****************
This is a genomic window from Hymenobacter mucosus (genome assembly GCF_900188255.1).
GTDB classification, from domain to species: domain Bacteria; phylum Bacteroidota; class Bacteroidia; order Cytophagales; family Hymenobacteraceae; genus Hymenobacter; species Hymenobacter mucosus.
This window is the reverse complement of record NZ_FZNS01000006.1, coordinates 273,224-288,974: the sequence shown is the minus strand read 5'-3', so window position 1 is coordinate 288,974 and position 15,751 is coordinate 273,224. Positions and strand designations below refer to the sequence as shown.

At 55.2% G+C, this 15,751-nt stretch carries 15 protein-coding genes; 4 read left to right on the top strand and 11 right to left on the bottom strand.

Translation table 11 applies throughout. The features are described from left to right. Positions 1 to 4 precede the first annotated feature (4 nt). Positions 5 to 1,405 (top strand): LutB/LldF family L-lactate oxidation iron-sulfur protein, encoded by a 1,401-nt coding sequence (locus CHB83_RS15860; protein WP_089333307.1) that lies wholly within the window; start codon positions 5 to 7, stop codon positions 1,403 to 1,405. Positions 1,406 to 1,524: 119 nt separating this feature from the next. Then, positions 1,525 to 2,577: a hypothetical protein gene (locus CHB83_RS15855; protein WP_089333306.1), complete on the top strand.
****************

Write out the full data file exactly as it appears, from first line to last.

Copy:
This is a genomic window from Hymenobacter mucosus (genome assembly GCF_900188255.1).
GTDB classification, from domain to species: domain Bacteria; phylum Bacteroidota; class Bacteroidia; order Cytophagales; family Hymenobacteraceae; genus Hymenobacter; species Hymenobacter mucosus.
This window is the reverse complement of record NZ_FZNS01000006.1, coordinates 273,224-288,974: the sequence shown is the minus strand read 5'-3', so window position 1 is coordinate 288,974 and position 15,751 is coordinate 273,224. Positions and strand designations below refer to the sequence as shown.

At 55.2% G+C, this 15,751-nt stretch carries 15 protein-coding genes; 4 read left to right on the top strand and 11 right to left on the bottom strand.

Translation table 11 applies throughout. The features are described from left to right. Positions 1 to 4 precede the first annotated feature (4 nt). Positions 5 to 1,405 (top strand): LutB/LldF family L-lactate oxidation iron-sulfur protein, encoded by a 1,401-nt coding sequence (locus CHB83_RS15860; protein WP_089333307.1) that lies wholly within the window; start codon positions 5 to 7, stop codon positions 1,403 to 1,405. Positions 1,406 to 1,524: 119 nt separating this feature from the next. Then, positions 1,525 to 2,577: a hypothetical protein gene (locus CHB83_RS15855; protein WP_089333306.1), complete on the top strand.